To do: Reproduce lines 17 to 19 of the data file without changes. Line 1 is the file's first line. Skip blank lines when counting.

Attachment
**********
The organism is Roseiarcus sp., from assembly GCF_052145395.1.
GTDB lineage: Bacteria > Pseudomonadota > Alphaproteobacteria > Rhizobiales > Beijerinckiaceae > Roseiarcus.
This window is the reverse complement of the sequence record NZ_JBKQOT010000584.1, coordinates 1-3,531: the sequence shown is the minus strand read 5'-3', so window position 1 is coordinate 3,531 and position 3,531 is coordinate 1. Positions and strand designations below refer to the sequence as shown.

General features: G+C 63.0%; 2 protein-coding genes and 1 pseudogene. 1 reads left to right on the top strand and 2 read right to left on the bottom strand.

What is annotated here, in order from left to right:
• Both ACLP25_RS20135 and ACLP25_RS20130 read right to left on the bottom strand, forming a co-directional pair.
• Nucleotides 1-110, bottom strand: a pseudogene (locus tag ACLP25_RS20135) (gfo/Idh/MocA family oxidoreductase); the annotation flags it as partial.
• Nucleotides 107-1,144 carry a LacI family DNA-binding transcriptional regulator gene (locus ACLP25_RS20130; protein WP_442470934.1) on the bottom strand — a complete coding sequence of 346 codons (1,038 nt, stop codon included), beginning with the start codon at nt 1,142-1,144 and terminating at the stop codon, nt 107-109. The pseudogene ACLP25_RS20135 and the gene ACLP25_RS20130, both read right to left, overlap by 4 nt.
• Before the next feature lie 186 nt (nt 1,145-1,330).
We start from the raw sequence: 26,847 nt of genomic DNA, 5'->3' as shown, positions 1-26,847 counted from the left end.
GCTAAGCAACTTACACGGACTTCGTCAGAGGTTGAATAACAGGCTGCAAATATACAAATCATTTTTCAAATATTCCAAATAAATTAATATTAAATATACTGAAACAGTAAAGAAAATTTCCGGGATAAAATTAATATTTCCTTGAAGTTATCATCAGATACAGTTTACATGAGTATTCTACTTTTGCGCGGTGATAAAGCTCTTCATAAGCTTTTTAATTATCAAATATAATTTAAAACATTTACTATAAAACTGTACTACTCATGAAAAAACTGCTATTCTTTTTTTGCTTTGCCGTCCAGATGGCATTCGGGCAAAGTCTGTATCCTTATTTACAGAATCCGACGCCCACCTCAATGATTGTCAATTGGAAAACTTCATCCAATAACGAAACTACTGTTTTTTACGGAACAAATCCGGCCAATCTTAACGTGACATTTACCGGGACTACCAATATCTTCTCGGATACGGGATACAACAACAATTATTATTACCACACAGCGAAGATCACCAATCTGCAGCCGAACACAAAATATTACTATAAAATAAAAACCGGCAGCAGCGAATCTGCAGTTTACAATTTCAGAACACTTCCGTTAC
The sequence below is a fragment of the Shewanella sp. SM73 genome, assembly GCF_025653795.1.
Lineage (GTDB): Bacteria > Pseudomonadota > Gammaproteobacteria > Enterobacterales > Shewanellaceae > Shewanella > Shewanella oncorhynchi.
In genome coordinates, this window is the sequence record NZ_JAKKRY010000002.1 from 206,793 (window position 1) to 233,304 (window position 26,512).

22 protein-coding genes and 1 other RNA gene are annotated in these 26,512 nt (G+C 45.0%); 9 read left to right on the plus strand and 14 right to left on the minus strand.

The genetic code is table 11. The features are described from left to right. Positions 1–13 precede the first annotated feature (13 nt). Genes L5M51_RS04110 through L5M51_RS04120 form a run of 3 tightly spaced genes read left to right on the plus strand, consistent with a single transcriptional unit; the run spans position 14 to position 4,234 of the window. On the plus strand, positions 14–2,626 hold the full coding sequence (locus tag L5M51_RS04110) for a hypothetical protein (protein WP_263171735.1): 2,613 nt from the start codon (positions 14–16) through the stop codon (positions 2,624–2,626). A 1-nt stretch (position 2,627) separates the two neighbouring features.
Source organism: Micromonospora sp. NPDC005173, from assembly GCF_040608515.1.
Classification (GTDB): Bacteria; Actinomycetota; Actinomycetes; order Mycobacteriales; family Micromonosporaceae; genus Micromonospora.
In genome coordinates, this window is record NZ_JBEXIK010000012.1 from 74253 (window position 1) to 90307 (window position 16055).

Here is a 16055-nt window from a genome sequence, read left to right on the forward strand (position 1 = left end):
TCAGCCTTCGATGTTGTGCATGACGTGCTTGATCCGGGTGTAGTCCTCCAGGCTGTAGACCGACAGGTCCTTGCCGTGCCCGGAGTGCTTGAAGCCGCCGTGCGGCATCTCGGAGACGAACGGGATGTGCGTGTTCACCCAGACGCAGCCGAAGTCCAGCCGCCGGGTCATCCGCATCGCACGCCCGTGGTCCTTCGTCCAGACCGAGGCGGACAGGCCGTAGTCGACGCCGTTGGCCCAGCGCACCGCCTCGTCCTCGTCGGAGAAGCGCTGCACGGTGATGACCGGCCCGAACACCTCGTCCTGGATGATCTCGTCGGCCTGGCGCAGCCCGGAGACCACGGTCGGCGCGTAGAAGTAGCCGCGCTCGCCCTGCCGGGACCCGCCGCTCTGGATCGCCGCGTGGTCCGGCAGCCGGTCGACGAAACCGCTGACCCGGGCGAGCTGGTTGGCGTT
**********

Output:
Source organism: Micromonospora sp. NPDC005173, from assembly GCF_040608515.1.
Classification (GTDB): Bacteria; Actinomycetota; Actinomycetes; order Mycobacteriales; family Micromonosporaceae; genus Micromonospora.
In genome coordinates, this window is record NZ_JBEXIK010000012.1 from 74253 (window position 1) to 90307 (window position 16055).